[MGSA-L] Fw: books on Greek themes from CEU Press in Hungary

Roland Moore rolandmo at pacbell.net
Thu Mar 27 08:30:22 PDT 2014




----- Forwarded Message -----
From: Ceupress <Ceupress at ceu.hu>
To: Ceupress <Ceupress at ceu.hu> 
Sent: Thursday, March 27, 2014 2:45 AM
Subject: books on Greek themes
 


“By the time I met him, Glezos had been behind bars several years—and tortured for seven years—by German and Italians Fascists and five by Greek Fascists. In freedom, he was a jolly host, sporting a trademark handlebar mustache. No, he said to a question, he did not think the country was ruled by Fascists in 1963, but, ‘We feel that fascism is knocking at the door in Greece.’ He was proven right eight years later when right-wing military officers seized power.” 
The memoir of thereporter of the New York Times recalls meeting the young Andreas Papandreu: “They tried to kill me off and instead they created me,” and “General Markos” Vafiadis, among others. The newsman’s record over several decades ends with the grisly note: “Amid violent street protests in which dozens of buildings were burned, Parliament adopted very harsh new austerity measures.”
CEU Press team thinks you might be interested in these publications. Don’t hesitate to return a ‘No more messages, please,’ if you wish.See bibliographic data of these titles below.
“As a long-term friend of the Greeks and as their paid agent, Ismail Kemal also promised to facilitate their occupation of Janina if he could remain head of Albania.” 
Biased contemporary remarks in the memoirs of the eccentric Transylvanian Baron prove that besides collecting material for his scholarly work in Paleontology, Geology and Albanian Ethnography, he intensely followed the power games during the demise of the Ottoman Empire.
“Essad Pasha eventually won the sultan’s favor by blending in with the Albanian patriots who were endeavoring to bring about a rapprochement with Greece and then betraying them to the sultan.”
Specimens from texts, relics in majority, that paved the road to national identities in eastern and south-eastern Europe, are presented in English in four seminal volumes. The Greek component of this impressive project is particularly rich, featuring texts from the following personalities: Moisiodax 1780, Katartzis 1783, Philippidis 1791, Velestinlis 1797, Patriarch Anthimos 1798, Korais 1803, Ypsilantis 1822, Solomos 1825, Vyzantios 1836, Renieris 1842, Kolettis 1844, Politis 1871, Paparrigopoulos 1886, Psicharis 1888, Papadiamantis 1893, Parren 1897, Skliros 1907, Boussios 1912, Venizelos 1915, Papanastasiou 1922, Theotokas 1929, Benaroya 1931, Seferis 1943.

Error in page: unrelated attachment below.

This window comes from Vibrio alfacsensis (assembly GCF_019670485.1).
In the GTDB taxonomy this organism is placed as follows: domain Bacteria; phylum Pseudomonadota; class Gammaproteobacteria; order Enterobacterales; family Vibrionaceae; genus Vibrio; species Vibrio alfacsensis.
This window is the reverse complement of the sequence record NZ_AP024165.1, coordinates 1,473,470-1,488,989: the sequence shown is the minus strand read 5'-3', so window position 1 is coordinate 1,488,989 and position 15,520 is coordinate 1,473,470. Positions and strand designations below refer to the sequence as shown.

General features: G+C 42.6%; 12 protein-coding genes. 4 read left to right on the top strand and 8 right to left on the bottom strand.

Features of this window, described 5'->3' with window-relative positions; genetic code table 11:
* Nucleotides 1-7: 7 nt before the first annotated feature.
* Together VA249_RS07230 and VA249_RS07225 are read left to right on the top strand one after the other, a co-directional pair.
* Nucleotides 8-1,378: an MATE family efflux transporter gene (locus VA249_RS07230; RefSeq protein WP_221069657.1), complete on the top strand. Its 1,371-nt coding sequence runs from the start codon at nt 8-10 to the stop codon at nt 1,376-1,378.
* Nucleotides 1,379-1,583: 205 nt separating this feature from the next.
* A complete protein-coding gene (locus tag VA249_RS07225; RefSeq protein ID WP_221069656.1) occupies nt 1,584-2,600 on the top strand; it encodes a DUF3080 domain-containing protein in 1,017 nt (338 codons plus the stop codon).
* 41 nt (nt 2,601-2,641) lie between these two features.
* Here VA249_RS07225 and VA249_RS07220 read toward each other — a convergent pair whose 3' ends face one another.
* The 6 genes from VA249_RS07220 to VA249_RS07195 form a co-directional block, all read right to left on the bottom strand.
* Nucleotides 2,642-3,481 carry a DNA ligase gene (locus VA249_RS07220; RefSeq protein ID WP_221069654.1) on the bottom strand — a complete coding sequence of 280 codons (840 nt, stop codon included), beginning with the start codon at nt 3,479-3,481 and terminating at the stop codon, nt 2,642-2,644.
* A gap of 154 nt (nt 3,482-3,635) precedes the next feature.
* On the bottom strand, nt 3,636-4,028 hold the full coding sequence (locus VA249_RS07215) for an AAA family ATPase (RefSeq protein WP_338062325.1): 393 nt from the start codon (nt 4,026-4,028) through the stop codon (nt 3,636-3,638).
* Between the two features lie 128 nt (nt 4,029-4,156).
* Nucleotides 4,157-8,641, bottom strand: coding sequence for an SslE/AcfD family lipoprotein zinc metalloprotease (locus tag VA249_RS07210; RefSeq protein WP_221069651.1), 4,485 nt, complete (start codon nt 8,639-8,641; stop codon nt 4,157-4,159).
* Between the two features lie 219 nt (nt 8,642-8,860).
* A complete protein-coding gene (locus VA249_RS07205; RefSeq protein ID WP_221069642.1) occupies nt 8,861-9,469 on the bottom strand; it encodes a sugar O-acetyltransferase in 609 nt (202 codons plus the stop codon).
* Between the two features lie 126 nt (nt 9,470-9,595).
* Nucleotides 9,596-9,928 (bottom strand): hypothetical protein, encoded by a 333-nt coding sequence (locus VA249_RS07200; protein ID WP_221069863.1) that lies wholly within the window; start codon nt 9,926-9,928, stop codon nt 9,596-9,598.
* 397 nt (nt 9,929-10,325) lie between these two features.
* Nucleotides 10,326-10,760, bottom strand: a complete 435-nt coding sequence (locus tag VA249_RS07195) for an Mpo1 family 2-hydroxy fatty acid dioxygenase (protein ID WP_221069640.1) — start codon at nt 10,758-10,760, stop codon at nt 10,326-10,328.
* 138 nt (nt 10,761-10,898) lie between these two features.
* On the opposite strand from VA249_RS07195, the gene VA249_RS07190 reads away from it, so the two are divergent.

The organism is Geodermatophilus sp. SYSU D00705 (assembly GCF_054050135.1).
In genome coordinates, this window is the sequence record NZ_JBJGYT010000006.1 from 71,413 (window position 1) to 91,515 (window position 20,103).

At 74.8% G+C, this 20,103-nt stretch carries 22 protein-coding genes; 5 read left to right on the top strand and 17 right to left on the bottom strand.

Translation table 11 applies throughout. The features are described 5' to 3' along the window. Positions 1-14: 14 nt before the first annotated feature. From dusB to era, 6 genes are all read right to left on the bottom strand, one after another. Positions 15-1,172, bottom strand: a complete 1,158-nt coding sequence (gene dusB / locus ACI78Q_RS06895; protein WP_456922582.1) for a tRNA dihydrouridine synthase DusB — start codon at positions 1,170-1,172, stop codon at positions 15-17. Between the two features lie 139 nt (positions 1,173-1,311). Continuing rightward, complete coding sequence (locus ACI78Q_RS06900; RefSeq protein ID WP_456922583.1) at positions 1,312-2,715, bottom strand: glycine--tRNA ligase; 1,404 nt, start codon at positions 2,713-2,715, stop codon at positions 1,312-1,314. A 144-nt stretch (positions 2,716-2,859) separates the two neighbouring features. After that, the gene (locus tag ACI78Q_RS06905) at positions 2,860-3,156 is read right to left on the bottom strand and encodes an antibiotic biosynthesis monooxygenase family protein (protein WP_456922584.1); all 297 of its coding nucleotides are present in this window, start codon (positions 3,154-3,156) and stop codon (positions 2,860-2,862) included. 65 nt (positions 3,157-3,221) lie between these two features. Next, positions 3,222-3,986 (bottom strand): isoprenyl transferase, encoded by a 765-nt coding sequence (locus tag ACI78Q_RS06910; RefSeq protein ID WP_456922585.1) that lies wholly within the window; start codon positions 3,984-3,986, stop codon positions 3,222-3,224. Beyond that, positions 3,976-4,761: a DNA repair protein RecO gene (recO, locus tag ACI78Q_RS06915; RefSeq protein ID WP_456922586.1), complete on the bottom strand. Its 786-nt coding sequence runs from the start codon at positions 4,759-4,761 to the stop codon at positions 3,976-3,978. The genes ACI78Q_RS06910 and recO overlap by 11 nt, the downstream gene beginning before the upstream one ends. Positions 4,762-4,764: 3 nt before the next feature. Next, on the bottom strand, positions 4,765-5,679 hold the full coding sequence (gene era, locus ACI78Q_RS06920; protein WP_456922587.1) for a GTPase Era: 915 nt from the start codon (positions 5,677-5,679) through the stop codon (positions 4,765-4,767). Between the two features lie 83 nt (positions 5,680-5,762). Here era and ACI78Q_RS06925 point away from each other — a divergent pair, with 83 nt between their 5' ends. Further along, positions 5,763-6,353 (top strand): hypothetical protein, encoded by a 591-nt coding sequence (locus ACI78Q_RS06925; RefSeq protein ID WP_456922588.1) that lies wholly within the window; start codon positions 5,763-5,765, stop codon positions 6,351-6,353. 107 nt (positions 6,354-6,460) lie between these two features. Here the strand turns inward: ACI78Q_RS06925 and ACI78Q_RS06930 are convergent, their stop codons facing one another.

Another ambitious endeavor resulted in three volumes on travel writingfrom and to eastern Europe. It is filled with extracts from Greek travelers: Noukios 1546, Cazzaiti 1742, Pringos 1760, Petrou 1770, Korais 1788, Vratsanos 1861, Vikelas 1885, Kazantzakis 1937, Ouranis 1939, Kranaki 1950, Psathas 1951, and Nollas 1998. Also a Romanian boyar’s record of Greek islands (Hurmuzaki 1764), a study on a Polish epic poem about a journey to Greece (Słowacki 1837), and a Romanian writer on Greek women (d’Istria 1863). See some citations below. 
Further titles with relevance to Greek history and culture from CEU Press catalogues: 
	* Greek folk charms, with Slavic and Romanian counterparts, can be traced back to antique prototypes, as the survey of popular healing texts and other forms of verbal magic from the Atlantic to the Ural has proven;
	* A biographical reference bookcontains entries on the following Greek personalities: Callirhoe Parren (1859–1940), Maria Svolou (1892?–1976), and Avra Theodoropoulou (1880–1963);
	* A book of comparative intellectual historydiscusses how socialist ideology emerged as an option of political modernity in three countires: Greece, Bulgaria and Serbia;
	* The analysis of Serbian identity by a Greek scholar abounds in references to Greece, and to Greek Orthodoxy in particular; 
	* Most tragically, Greeks also belonged to peoples forcefully resettled at Stalin’s order. Tens of thousands were expelled from the Crimea, the Black Sea coastline and the Caucasusbefore the war and also as late as 1949 – documented at detail in a related monograph; 
	* The collection (and analysis) of documents on the demise of the Soviet Blok tangentially refers to Greece, too (see excerpt below); 
	* The fact finding project on school segregation of Roma pupils explored the manifestations of this form of violation of human rights also in Greece;
	* Finally Thessaloniki: It is one of the scenes of the life story of an extraordinary woman in the 16th century; and also where a Polish doctor made groundbreaking discoveries in the science of blood groups while trapped in the city during World War I.   
List of titles mentioned above: 
Fare Well, Illyria, Binder, D., 200 pages, 2013, 978-963-386-009-0 paperback